Sometimes it’s better to get off the beaten path, to get yourself some wheels and try it D.I.Y-style for the day. As an antidote to our mute kid’s rote tour of Inle Lake the day before, my companions and I hired bicycles for 1,500 kyats ($1.50) for the day. What followed was a far more organic, spontaneous adventure that survives in my top-three Myanmar experiences.
My agonizing cycle around Inle Lake
The bikes provided a musical harmony on the ride. My sister’s bell tinkled incessantly and my chain clacked with every turn of the pedals. The chiming and clicking were supported by the alto squeal of everyone’s brakes.
The town is a breeze to ride through, the only other traffic being motorcycles, horse and carriages, and tractors pulling along cartloads of people and products. Within minutes, we had crossed the main canal in town and were pedalling along a rattle-inducing dusty road through verdant rice fields and forests.
The sun was fierce, the air mere water vapour making me wish for an oxygen tank to aid breathing. I recall a steep incline that nearly killed me, though in retrospect it was probably only raised twenty degrees. I’ll thus attribute my weakness to a crippling vomit-inducing stomach bug that plagued me that day. My calves shook with fatigue. In reality, the ride, though in stifling heat, is relatively easy.
We sought respite in the Khaung Daing Hot Springs, where for 7,500 kyat ($7.50), we were given towels, shampoo, showers and three private pools of varying degrees of HOT, overlooking unruly fields. It seemed a bit foolish in such heat to indulge in hot springs, but the bathe was welcome relief for our aching muscles. We reluctantly returned to the bicycle seats to undo all the relaxing work of the spring waters.
We rode through the town of Khaung Daing, where villagers yelled “you wanna boooaaat?” in high pitches as we passed. I fought my temptation to give in and acquiesce to an easy ride back to Nyaungshwe.
Hupin Hotel, which provides a viewpoint up the top of a ruthlessly endless stairway, was worth the pain. I collapsed at the top, pulse throbbing, fingers tingling, resisting the temptation to resurrect the contents of my stomach.
The pearly Inle Lake stretched out before us. And it was a view, mountains in the distance, floating gardens in the foreground, and a whole lot of silver in between.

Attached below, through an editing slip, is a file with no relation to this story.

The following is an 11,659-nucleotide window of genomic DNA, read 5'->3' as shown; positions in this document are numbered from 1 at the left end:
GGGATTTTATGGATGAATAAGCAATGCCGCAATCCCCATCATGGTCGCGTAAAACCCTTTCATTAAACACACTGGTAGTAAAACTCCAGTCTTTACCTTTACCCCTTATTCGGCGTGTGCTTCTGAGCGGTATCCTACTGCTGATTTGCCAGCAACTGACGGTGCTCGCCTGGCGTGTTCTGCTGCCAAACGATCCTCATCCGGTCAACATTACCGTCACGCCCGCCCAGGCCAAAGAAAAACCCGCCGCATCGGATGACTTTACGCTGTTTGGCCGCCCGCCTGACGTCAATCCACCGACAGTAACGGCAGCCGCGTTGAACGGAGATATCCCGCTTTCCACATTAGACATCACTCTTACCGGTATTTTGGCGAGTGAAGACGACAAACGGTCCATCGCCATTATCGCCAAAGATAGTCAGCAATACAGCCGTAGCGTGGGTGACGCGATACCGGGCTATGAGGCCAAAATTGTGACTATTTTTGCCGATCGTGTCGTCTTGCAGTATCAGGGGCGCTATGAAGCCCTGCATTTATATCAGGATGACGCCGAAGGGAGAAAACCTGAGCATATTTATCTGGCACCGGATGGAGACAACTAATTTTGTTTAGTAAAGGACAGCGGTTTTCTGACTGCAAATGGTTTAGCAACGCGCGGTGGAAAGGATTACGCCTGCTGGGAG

A storm-tossed boat journey across Inle Lake
Given my pathetically weakened state, we resolved to take up one of the villagers on their “you wanna boooaaat?” appeals on the ride back through town. Only there were none. We stopped to inquire at a restaurant (well, a place with plastic tables and chairs and little else under a thatched roof). The owner ran to find a friend with that most valuable of vehicles.
This friend led us across a dirt trail, just wide enough for a bike tyre, between stilt houses, drying washing and vegetable fields. We came to a family house under which were half a dozen long boats wedged between stilts.
The sky by now was heavily bruised and the women of the house tittered and giggled at the prospect of our crossing the lake in this unpromising weather. We were farewelled with grins and laughter as thunder clapped overhead.
We sat ourselves on the bamboo mat on the bottom of the boat – like the locals – and set off through a waterway to the lake, leaves of tomato vines which enclosed the route slapping our faces as we passed.
Inle, it appeared, had multiple personalities and we were meeting its rebellious side. The mountains beyond had vanquished behind inky clouds. The water was dark and choppy, its silver sheen obliterated. We soon became closer acquainted as the water burst over the sides to soak us.
As the rain came on, we held our umbrellas low over us to create a protective cocoon. It still did nothing for the water steadily creeping under the mat, soaking our bottoms. Yet we were still better off than our driver, who was open to the elements and soaked through.
As we steered down the main canal, local onlookers gasped, cheered, and waved as they realised the huddled mass under the umbrellas were foreigners. To me, pitifully nursing my stomach and trying to ignore the wet clothes clinging to my underside, it was the perfect ride. This wasn’t a show, a pretty display put on for the tourists. I felt like I had truly been initiated into Inle Lake’s secrets.
Read up on more of my Myanmar travel experiences here on ARoamerTherapy today.